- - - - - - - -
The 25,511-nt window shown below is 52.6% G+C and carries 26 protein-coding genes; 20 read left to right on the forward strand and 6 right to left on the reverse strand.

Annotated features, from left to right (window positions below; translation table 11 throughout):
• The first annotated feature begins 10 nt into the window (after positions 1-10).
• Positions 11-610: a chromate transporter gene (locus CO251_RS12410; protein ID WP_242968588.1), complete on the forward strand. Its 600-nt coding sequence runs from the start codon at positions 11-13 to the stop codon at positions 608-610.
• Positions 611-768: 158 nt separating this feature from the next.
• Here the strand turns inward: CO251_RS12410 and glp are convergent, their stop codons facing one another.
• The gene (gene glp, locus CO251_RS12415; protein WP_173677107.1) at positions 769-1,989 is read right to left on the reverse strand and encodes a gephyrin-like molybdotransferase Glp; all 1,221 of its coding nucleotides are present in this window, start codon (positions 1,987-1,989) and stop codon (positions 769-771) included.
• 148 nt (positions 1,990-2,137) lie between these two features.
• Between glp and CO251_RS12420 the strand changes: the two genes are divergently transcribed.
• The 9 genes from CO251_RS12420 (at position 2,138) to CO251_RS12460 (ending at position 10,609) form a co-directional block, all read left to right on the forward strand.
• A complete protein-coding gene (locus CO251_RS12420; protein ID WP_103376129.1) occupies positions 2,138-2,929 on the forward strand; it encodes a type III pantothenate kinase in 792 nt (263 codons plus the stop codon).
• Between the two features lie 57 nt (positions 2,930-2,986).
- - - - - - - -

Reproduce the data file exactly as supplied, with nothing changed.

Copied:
The 25,511-nt window shown below is 52.6% G+C and carries 26 protein-coding genes; 20 read left to right on the forward strand and 6 right to left on the reverse strand.

Annotated features, from left to right (window positions below; translation table 11 throughout):
• The first annotated feature begins 10 nt into the window (after positions 1-10).
• Positions 11-610: a chromate transporter gene (locus CO251_RS12410; protein ID WP_242968588.1), complete on the forward strand. Its 600-nt coding sequence runs from the start codon at positions 11-13 to the stop codon at positions 608-610.
• Positions 611-768: 158 nt separating this feature from the next.
• Here the strand turns inward: CO251_RS12410 and glp are convergent, their stop codons facing one another.
• The gene (gene glp, locus CO251_RS12415; protein WP_173677107.1) at positions 769-1,989 is read right to left on the reverse strand and encodes a gephyrin-like molybdotransferase Glp; all 1,221 of its coding nucleotides are present in this window, start codon (positions 1,987-1,989) and stop codon (positions 769-771) included.
• 148 nt (positions 1,990-2,137) lie between these two features.
• Between glp and CO251_RS12420 the strand changes: the two genes are divergently transcribed.
• The 9 genes from CO251_RS12420 (at position 2,138) to CO251_RS12460 (ending at position 10,609) form a co-directional block, all read left to right on the forward strand.
• A complete protein-coding gene (locus CO251_RS12420; protein ID WP_103376129.1) occupies positions 2,138-2,929 on the forward strand; it encodes a type III pantothenate kinase in 792 nt (263 codons plus the stop codon).
• Between the two features lie 57 nt (positions 2,930-2,986).